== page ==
Catherine Brown named as new IWF Chair
Ms Brown will take over from Andrew Puddephatt OBE, who has held the post since 2017.
Internet Watch Foundation (IWF) CEO Susie Hargreaves has outlined the IWF and industry response to calls to step up the fight against online child sexual abuse images and videos.
She spoke at the Child Internet Safety Summit at the Queen Elizabeth II conference centre in London today (11 July) alongside other child protection professionals, online experts and MPs.
In a bold and honest assessment of the IWF’s 17 years – from founder Peter Dawe to the recent summit with Secretary of State for the Department of Culture, Media and Sport Maria Miller (on June 18) - she asked “is the industry responsible and is it doing enough?”
“The answer has to be yes and no,” said Ms Hargreaves.
The IWF is currently working with its 107 industry members to examine its funding and what more it can do. Maria Miller has asked for the results of this review in mid-September.
Outlining recent history, Ms Hargreaves explained how the media, government and public spotlight turned to how the online industry funded and supported the IWF.
She said: “We were besieged with questions from media, government and the public including: Is the industry responsible? Does the industry give us enough money to really tackle the problem? Is the amount that individual company gives us commensurate with the size of their operation, their profits, their obligations and stated commitment to tackle the problem? Bottom line is industry doing enough?”
Ms Hargreaves said: “First of all eliminating the problem isn’t just about removal of content – it’s about changing people’s behaviour and attitudes and that means funding education and awareness raising campaigns. It’s about everyone in the UK having a zero tolerance approach and about ensuring people don’t go there in the first place and all of us have to play our part here.”
Ms Hargreaves also stated that the IWF is one of the best funded Hotlines in the world and that it only exists because of the internet industry and it is effective because of the excellent relationships it has with industry members.
“What I can tell you is that there isn’t a single member of the IWF that wants to be associated with child sexual abuse content – it’s not only the lowest of the low but also bad for business,” she explained.
“Whilst the majority of our members have committed to the membership funding review, there are still some who don’t accept that we need to change. Some make a very rational argument that the UK already boasts the most committed industry in the world, that the IWF is one of best funded hotlines in the world and that the IWF was set up to remove content hosted in the UK and this has all but been achieved.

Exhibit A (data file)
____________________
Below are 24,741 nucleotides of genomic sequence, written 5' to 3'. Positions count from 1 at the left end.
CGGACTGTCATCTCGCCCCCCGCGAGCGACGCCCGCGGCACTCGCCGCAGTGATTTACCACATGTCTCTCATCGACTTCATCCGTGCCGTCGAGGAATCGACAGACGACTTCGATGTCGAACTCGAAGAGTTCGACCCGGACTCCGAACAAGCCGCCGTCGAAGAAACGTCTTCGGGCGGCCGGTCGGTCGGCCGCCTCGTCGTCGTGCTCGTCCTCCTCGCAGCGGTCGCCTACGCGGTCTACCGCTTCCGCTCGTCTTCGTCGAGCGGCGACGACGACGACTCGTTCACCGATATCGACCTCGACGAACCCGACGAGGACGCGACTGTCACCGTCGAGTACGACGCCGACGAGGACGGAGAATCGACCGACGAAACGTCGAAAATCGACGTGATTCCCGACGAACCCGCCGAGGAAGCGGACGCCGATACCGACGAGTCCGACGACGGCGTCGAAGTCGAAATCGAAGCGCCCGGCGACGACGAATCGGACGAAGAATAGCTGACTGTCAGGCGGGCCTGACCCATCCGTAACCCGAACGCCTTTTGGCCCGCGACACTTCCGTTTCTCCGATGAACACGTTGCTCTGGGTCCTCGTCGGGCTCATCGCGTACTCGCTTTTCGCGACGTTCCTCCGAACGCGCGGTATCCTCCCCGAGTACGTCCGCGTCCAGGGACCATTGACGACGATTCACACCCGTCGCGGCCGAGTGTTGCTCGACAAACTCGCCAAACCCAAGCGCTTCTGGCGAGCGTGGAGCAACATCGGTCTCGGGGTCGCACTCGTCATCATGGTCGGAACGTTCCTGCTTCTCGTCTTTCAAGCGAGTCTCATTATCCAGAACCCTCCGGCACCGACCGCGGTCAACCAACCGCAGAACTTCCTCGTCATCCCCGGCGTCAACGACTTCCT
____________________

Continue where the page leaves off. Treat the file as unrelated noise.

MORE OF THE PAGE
“But we can’t get away from the fact that the circumstances that we are operating in today are totally different from five, 10, 15 years ago. Even with the success of the IWF the Hazells and Bridgers can still access this content. Public opinion has changed and the public is calling us all to account and therefore, it’s time to review, refocus and make a change in our collective fight.”
Ms Hargreaves told the conference that:
81% of the images and videos the IWF actioned during 2012 were of child victims that appeared to be 10 years old or under;
4% were under the age of 2;
53% depicted activity between adults and children including rape and sexual torture.
Outlining some of the key successes of the IWF. She said:
“To date no one from an ISP has been arrested in the UK because of what users are accessing and politicians and governments around the world have been influenced by what has been achieved by the IWF.
“In 17 years we have assessed over 400,000 URLs of images and videos.
“We have aided the removal of 100,000 URLs – each one can contain up to 1000’s of images.
“When we started 18% of global content was hosted in the UK and this is now down to less than 1% making the UK one of the, if not the, most hostile territory in the world to host this content.
“If content is hosted in the UK it is removed in under 1 hour making the IWF the most successful hotline in the world at removing content hosted in our own country.
“Our achievements outside of the UK have also been huge – over 50% of the content we see is hosted in the USA. 17 years ago it took, on average 20 days for this content in to be removed – but by working with our US partners NCMEC (the National Centre for Missing and Exploited Children) and working directly with the US internet industry we have been able to bring this down to three days.